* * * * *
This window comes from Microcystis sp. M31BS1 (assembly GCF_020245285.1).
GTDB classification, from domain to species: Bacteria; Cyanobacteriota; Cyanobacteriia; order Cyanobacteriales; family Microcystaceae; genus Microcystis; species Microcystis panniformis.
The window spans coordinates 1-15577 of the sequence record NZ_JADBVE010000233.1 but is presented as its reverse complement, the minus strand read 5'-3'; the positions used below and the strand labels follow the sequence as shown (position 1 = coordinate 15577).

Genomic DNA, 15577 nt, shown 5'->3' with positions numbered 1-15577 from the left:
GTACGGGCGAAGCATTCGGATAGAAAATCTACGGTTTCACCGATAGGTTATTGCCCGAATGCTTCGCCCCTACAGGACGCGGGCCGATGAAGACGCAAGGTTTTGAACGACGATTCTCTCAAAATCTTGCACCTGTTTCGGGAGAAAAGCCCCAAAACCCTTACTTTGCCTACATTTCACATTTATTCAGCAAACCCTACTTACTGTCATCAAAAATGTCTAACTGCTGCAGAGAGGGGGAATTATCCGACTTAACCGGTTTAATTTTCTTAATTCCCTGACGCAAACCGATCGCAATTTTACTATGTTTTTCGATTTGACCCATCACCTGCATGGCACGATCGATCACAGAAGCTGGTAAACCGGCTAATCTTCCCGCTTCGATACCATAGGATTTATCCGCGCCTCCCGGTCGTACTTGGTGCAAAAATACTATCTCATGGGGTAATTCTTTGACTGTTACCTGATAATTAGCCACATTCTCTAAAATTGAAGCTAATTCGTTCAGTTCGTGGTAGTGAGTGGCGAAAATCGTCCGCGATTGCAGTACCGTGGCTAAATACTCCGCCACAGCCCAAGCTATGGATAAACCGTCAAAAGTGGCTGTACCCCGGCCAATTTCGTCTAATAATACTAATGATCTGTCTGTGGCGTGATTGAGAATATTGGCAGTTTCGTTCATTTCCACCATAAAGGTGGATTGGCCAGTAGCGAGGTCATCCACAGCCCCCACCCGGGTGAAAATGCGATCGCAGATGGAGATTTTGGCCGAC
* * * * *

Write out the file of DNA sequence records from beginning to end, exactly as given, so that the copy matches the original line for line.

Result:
This window comes from Microcystis sp. M31BS1 (assembly GCF_020245285.1).
GTDB classification, from domain to species: Bacteria; Cyanobacteriota; Cyanobacteriia; order Cyanobacteriales; family Microcystaceae; genus Microcystis; species Microcystis panniformis.
The window spans coordinates 1-15577 of the sequence record NZ_JADBVE010000233.1 but is presented as its reverse complement, the minus strand read 5'-3'; the positions used below and the strand labels follow the sequence as shown (position 1 = coordinate 15577).

Genomic DNA, 15577 nt, shown 5'->3' with positions numbered 1-15577 from the left:
GTACGGGCGAAGCATTCGGATAGAAAATCTACGGTTTCACCGATAGGTTATTGCCCGAATGCTTCGCCCCTACAGGACGCGGGCCGATGAAGACGCAAGGTTTTGAACGACGATTCTCTCAAAATCTTGCACCTGTTTCGGGAGAAAAGCCCCAAAACCCTTACTTTGCCTACATTTCACATTTATTCAGCAAACCCTACTTACTGTCATCAAAAATGTCTAACTGCTGCAGAGAGGGGGAATTATCCGACTTAACCGGTTTAATTTTCTTAATTCCCTGACGCAAACCGATCGCAATTTTACTATGTTTTTCGATTTGACCCATCACCTGCATGGCACGATCGATCACAGAAGCTGGTAAACCGGCTAATCTTCCCGCTTCGATACCATAGGATTTATCCGCGCCTCCCGGTCGTACTTGGTGCAAAAATACTATCTCATGGGGTAATTCTTTGACTGTTACCTGATAATTAGCCACATTCTCTAAAATTGAAGCTAATTCGTTCAGTTCGTGGTAGTGAGTGGCGAAAATCGTCCGCGATTGCAGTACCGTGGCTAAATACTCCGCCACAGCCCAAGCTATGGATAAACCGTCAAAAGTGGCTGTACCCCGGCCAATTTCGTCTAATAATACTAATGATCTGTCTGTGGCGTGATTGAGAATATTGGCAGTTTCGTTCATTTCCACCATAAAGGTGGATTGGCCAGTAGCGAGGTCATCCACAGCCCCCACCCGGGTGAAAATGCGATCGCAGATGGAGATTTTGGCCGAC